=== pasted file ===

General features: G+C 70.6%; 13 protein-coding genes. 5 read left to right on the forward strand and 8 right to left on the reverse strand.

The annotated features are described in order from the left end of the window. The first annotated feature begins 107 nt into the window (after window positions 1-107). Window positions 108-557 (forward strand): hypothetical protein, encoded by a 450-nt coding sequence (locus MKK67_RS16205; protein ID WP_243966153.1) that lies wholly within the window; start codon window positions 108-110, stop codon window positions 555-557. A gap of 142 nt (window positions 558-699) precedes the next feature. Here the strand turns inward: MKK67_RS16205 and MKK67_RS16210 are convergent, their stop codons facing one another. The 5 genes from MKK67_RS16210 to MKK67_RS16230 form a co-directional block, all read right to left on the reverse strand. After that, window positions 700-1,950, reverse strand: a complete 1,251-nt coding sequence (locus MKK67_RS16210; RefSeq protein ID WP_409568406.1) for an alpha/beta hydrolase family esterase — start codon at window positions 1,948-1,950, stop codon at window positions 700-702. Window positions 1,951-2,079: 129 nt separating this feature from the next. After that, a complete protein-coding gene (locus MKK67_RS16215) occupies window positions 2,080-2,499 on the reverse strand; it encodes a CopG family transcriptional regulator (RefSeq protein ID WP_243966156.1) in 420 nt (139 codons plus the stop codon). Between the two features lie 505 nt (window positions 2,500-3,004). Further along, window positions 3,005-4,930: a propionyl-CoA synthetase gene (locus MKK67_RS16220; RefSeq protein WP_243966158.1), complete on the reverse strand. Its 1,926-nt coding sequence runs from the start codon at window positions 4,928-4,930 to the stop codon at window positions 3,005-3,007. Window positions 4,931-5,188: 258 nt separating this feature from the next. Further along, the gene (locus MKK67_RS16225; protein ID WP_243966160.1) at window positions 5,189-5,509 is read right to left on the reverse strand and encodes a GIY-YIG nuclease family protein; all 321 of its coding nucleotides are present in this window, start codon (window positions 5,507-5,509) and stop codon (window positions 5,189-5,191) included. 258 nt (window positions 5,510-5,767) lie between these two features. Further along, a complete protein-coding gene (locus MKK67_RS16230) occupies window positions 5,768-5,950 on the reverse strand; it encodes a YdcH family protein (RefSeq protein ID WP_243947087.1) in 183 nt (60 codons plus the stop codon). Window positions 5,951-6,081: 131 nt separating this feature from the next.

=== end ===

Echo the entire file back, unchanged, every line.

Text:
General features: G+C 70.6%; 13 protein-coding genes. 5 read left to right on the forward strand and 8 right to left on the reverse strand.

The annotated features are described in order from the left end of the window. The first annotated feature begins 107 nt into the window (after window positions 1-107). Window positions 108-557 (forward strand): hypothetical protein, encoded by a 450-nt coding sequence (locus MKK67_RS16205; protein ID WP_243966153.1) that lies wholly within the window; start codon window positions 108-110, stop codon window positions 555-557. A gap of 142 nt (window positions 558-699) precedes the next feature. Here the strand turns inward: MKK67_RS16205 and MKK67_RS16210 are convergent, their stop codons facing one another. The 5 genes from MKK67_RS16210 to MKK67_RS16230 form a co-directional block, all read right to left on the reverse strand. After that, window positions 700-1,950, reverse strand: a complete 1,251-nt coding sequence (locus MKK67_RS16210; RefSeq protein ID WP_409568406.1) for an alpha/beta hydrolase family esterase — start codon at window positions 1,948-1,950, stop codon at window positions 700-702. Window positions 1,951-2,079: 129 nt separating this feature from the next. After that, a complete protein-coding gene (locus MKK67_RS16215) occupies window positions 2,080-2,499 on the reverse strand; it encodes a CopG family transcriptional regulator (RefSeq protein ID WP_243966156.1) in 420 nt (139 codons plus the stop codon). Between the two features lie 505 nt (window positions 2,500-3,004). Further along, window positions 3,005-4,930: a propionyl-CoA synthetase gene (locus MKK67_RS16220; RefSeq protein WP_243966158.1), complete on the reverse strand. Its 1,926-nt coding sequence runs from the start codon at window positions 4,928-4,930 to the stop codon at window positions 3,005-3,007. Window positions 4,931-5,188: 258 nt separating this feature from the next. Further along, the gene (locus MKK67_RS16225; protein ID WP_243966160.1) at window positions 5,189-5,509 is read right to left on the reverse strand and encodes a GIY-YIG nuclease family protein; all 321 of its coding nucleotides are present in this window, start codon (window positions 5,507-5,509) and stop codon (window positions 5,189-5,191) included. 258 nt (window positions 5,510-5,767) lie between these two features. Further along, a complete protein-coding gene (locus MKK67_RS16230) occupies window positions 5,768-5,950 on the reverse strand; it encodes a YdcH family protein (RefSeq protein ID WP_243947087.1) in 183 nt (60 codons plus the stop codon). Window positions 5,951-6,081: 131 nt separating this feature from the next.